Vancomycin Loading Doses: A Systematic Review.
Ann Pharmacother. 2015 Feb 23;
Authors: Reardon J, Lau TT, Ensom MH
OBJECTIVE: To systematically assess the literature to ascertain the pharmacokinetics, pharmacodynamics, and clinical efficacy and safety associated with administration of a vancomycin loading dose (LD).
DATA SOURCES: MEDLINE (1948-December 31, 2014), EMBASE (1980-December 31, 2014), Cochrane Central Register of Controlled Trials, International Pharmaceutical Abstracts (1970-December 31, 2014), Google and Google Scholar, and International Clinical Trials Registry Platform were searched using the following terms: vancomycin, glycopeptides, loading dose, dose-response relationship.
STUDY SELECTION AND DATA EXTRACTION: Pharmacokinetic, pharmacodynamic, and clinical efficacy studies using vancomycin LDs to achieve trough concentrations of 15 to 20 mg/L were included. Nonhuman, non-English, oral vancomycin, and dialysis patient studies were excluded. Abstracts were included. Study quality was ranked using US Preventative Services Task Force 1996 classification system. Data on study design, baseline characteristics, exclusion criteria, dosing, study outcomes, and conclusions were extracted.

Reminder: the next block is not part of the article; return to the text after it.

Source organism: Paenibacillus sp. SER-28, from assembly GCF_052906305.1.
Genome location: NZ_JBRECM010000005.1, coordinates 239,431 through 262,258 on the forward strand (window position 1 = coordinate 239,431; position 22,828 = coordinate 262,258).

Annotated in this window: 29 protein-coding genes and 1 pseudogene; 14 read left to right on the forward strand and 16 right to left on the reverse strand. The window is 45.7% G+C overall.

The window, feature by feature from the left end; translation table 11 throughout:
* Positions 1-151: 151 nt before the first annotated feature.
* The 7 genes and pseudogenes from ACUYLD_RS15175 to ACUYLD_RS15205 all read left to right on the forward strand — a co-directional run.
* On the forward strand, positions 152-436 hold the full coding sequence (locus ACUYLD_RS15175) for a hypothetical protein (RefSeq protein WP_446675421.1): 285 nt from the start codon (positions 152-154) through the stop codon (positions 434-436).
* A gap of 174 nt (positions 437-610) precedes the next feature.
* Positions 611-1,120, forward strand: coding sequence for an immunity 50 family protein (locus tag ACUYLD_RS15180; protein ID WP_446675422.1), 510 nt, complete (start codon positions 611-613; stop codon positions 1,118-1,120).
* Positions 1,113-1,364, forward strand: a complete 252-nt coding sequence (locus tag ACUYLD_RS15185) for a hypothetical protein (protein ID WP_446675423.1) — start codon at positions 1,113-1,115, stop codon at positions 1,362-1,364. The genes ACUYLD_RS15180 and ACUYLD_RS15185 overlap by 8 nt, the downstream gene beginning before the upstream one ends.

DATA SYNTHESIS: A total of 8 studies (5 manuscripts [2 level I, 3 level II-3] and 3 abstracts) were cited. Of 6 adult studies, 4 concluded that administration of vancomycin LDs resulted in significantly more patients achieving troughs of 15 to 20 mg/L. Studies in children found that LDs did not lead to rapid attainment of vancomycin levels ≥15 mg/L. No studies assessed clinical or microbiological outcomes. Limitations included heterogeneity and inconsistent timing of concentration measurements.
CONCLUSIONS: High-quality data to guide the use of vancomycin LDs are lacking. LDs may more rapidly attain vancomycin troughs of 15 to 20 mg/L in adults, but information in pediatrics, obesity, and renal impairment is limited. Further studies are required to determine benefit of LDs on clinical and microbiological outcomes.
PMID: 25712445 [PubMed - as supplied by publisher]